This is the story of how ICANN accountability reforms dodged a bullet (barely), and how a greedy GAC got its wrist slapped. Actually the story is not quite over, and we do not know for sure yet whether the ending is a happy one. But that is why the story must be told now.
ICANN’s enhanced accountability process was supposed to make ICANN’s all-powerful board and staff more accountable to the community. By creating new forms of oversight to replace the role of the U.S. NTIA, however, the reform process also made it necessary to realign decision making power – and that in turn made it possible to redistribute power among ICANN’s Supporting Organizations and Advisory Committees.
For most of the involved community, the goal of the reform process was to keep the relative power of SOs and ACs the same, while making ICANN the corporation more accountable to the stakeholders involved. For ICANN’s Governmental Advisory Committee (GAC), however, board accountability was not the primary goal. Pressure from the GAC, after all, is responsible for some of ICANN’s most egregious accountability failures and its worst instances of mission creep. The GAC’s main concern always seems to have been to increase its own influence over the policy process.
During the CCWG deliberations, the push for a larger or more powerful GAC role had three components: 1) participation as a voting member in the community mechanism that would be used to exercise oversight over ICANN; 2) a demand that the board would need a 2/3 majority, rather than a simple majority, to overturn GAC advice; and 3) an assertion of the right of the GAC to unilaterally change the rules governing what constitutes formal advice to the board.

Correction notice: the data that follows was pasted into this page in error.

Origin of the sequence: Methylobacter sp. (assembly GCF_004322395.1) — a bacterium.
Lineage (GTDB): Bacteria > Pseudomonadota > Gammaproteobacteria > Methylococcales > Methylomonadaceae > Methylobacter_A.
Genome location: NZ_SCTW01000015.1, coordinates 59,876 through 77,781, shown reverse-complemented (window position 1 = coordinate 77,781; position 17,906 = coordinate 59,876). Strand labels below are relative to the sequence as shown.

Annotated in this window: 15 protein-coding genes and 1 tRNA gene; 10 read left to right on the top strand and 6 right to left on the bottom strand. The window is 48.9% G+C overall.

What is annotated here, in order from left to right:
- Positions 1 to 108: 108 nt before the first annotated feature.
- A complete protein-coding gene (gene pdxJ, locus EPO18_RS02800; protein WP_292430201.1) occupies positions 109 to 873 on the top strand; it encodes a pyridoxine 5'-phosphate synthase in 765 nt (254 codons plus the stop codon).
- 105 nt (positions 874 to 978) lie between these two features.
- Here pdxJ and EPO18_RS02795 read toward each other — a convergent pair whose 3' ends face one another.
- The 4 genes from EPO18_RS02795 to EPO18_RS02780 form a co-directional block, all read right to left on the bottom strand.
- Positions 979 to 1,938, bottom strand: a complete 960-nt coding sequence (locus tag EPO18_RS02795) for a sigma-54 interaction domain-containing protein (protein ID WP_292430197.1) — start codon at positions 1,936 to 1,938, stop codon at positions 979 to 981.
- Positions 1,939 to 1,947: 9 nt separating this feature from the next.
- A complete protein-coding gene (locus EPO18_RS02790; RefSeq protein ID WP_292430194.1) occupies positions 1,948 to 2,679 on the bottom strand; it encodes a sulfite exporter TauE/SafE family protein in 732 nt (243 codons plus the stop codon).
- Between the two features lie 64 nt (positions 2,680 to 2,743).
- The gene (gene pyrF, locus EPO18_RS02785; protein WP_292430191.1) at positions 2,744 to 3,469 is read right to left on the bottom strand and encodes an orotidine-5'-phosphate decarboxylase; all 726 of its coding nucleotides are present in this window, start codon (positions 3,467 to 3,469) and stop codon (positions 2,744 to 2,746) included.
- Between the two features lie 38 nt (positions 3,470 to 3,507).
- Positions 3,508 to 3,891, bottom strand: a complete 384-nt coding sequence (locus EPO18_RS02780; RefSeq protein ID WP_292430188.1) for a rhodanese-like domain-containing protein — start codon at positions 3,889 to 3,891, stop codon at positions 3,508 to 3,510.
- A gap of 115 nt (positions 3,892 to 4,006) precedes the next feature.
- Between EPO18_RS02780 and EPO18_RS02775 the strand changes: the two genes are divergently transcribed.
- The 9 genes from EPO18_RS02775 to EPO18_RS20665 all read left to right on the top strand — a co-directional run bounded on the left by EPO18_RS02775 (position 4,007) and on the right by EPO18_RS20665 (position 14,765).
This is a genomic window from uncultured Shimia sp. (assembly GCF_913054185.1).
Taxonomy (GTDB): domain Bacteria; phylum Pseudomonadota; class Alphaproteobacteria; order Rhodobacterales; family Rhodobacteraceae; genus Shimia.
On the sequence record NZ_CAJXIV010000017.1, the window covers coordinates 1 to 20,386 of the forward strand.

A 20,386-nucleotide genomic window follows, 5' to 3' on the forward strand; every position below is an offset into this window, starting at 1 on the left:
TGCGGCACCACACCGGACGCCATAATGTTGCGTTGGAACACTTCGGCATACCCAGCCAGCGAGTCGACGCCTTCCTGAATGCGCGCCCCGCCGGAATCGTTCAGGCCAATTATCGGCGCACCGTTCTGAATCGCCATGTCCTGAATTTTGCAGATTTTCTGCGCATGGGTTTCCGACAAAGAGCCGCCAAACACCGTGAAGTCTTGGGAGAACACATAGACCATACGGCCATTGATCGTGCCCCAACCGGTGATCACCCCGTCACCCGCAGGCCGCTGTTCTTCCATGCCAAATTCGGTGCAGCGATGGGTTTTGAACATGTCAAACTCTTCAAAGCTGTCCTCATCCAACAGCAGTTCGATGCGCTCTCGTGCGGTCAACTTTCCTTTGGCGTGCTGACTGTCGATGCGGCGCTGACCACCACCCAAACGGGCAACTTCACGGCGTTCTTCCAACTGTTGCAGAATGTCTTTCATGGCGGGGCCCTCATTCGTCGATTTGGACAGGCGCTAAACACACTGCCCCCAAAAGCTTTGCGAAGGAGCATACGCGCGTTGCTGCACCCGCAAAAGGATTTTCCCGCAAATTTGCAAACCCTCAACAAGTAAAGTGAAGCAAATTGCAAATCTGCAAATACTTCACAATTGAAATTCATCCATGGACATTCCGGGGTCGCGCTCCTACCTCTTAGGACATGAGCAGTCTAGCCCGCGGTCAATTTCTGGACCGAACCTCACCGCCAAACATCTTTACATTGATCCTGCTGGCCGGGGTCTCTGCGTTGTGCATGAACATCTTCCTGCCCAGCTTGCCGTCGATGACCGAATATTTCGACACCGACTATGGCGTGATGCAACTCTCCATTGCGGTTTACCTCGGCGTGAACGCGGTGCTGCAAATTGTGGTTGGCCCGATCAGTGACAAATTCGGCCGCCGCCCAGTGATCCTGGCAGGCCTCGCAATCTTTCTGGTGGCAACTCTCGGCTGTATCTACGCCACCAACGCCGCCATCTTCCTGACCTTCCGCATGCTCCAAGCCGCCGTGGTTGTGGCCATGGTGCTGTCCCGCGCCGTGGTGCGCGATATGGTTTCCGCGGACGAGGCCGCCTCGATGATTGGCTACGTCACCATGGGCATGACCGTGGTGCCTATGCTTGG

The GAC succeeded in achieving the first of those goals easily. The second and third demands, which deal with the role of GAC advice in the policy process, ran into serious trouble. Fortunately, the role of GAC advice was earmarked for special consideration by one of the “stress tests” used by the CCWG to assess the resiliency of their proposed reforms. Stress Test 18 posited a scenario in which the GAC changes its operating procedures (which it can do with a simple majority) to allow formal Advice to the board to be based on a majority vote or some other threshold short of full consensus. Consensus in the GAC currently means the absence of a formal objection from any government. This means that any individual government has a blocking veto. If that bar is lowered significantly, a dominant faction of governments could subordinate the entire ICANN policy process to its wishes by tying up the board in the consultations required by ICANN’s bylaws. The only way for the reforms to pass Stress test 18, the CCWG concluded, would be to make ICANN’s fundamental bylaws require full consensus before something would be considered ‘GAC advice.’